Trimming The Fat: How and Why Game Design Must Change
Game design has become clumsy and bloated - it's time to shake things up
The traditional games industry has reached a dangerous point. Retail sales are down for the fourth year in a row (software sales for 2012 were down 22 percent from 2011). Worse, the number of games has dropped; the total SKUs across all platforms dropped by 29 percent. The top games are still making a profit, but more and more games aren't. Publishers are producing fewer titles and relying on sequels to proven hits in order to reduce risk, but that in itself is risky in the long run. We're already seeing that Call of Duty sales peaked in 2010. When you rely on fewer titles, any stumbles become more dangerous. What happens when you're down to depending on a few big franchises for your profits, and one of them doesn't deliver for the year? Disaster.
One response is to expand into other areas like social, mobile, and free-to-play, and put more emphasis on digital distribution and various forms of purely digital revenue. All of the traditional publishers are doing that to a greater or lesser degree, but the majority of their sales still come from discs in boxes sold at retail stores. The next generation of consoles may have more digital content than ever, but the majority of their software revenue will still be from discs in boxes for years to come.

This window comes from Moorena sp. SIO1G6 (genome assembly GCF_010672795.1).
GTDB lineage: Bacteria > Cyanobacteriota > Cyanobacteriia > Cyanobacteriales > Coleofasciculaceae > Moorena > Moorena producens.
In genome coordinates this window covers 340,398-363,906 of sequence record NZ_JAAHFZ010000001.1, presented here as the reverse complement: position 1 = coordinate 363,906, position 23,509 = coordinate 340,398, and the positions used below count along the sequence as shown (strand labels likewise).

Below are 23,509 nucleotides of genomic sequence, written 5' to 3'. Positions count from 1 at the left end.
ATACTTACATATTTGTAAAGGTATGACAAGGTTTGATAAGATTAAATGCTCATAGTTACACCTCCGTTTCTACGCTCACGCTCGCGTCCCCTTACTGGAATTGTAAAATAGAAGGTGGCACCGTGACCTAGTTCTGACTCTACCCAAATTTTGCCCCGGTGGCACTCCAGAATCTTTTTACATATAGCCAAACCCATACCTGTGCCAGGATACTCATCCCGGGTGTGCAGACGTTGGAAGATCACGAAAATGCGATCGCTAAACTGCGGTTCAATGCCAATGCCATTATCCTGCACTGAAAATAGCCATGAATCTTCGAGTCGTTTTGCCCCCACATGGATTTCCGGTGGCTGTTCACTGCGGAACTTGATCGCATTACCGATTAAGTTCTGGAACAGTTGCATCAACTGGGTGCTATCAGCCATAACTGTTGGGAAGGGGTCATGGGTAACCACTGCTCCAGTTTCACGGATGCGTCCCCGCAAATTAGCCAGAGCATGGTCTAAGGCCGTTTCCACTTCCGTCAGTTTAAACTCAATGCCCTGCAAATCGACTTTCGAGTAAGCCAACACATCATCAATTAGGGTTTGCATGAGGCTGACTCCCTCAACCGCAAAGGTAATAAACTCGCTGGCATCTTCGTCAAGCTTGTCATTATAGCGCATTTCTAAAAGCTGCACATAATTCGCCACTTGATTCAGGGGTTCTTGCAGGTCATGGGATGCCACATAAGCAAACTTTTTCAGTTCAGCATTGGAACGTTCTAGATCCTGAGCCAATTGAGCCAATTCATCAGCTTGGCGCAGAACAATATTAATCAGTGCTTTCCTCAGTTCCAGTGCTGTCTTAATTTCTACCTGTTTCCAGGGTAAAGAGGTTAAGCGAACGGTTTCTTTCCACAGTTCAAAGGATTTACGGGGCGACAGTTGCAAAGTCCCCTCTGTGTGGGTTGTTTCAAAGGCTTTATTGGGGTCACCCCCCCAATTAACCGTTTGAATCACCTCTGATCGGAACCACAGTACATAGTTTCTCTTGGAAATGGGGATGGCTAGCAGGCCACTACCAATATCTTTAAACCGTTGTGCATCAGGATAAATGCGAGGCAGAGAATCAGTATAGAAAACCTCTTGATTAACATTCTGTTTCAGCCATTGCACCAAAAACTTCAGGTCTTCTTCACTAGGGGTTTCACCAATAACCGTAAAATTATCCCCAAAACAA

Is there a way to introduce more new IP, take some chances on innovative games, and reduce risk? Possibly, and game design is the key.
"What happens when you're down to depending on a few big franchises for your profits, and one of them doesn't deliver for the year? Disaster.
It all comes down to design, in the end. Designers have become used to designing to the form dictated by retail sales, and they have to break out of that mold when the realities of the marketplace change. This is happening in music, video, and writing. Albums are no longer shaping how artists create music, nor are their tracks limited to the length that can fit on an analog vinyl single. Video is no longer confined to the two-hour movie or the one-hour drama, and we're seeing a lot of innovation in form, style and content on Internet-distributed video. The novel's length used to be dictated by the word count that would fit in a few price points and page lengths in a standard trim size. Similarly, game designs have been bounded by the retail pricing of games and the amount of space available on the media, and by the perceived need to provide a certain number of hours of gameplay for the retail price.
Digital distribution has removed those restrictions. Price points can be at any level; length of play is no longer set. We're seeing great innovation among games distributed digitally, first with indie games on the PC, with games on XBLA and PSN, and the explosion of games on mobile platforms. Those games have their own restrictions due to download size and the specifics of their platforms, and designers for traditional titles should be learning some things from them.
The answer to the industry's problems lies in redesigning game design to suit the demands of the current and future market. There are several steps that can be taken to reduce the risks and raise the chances for success.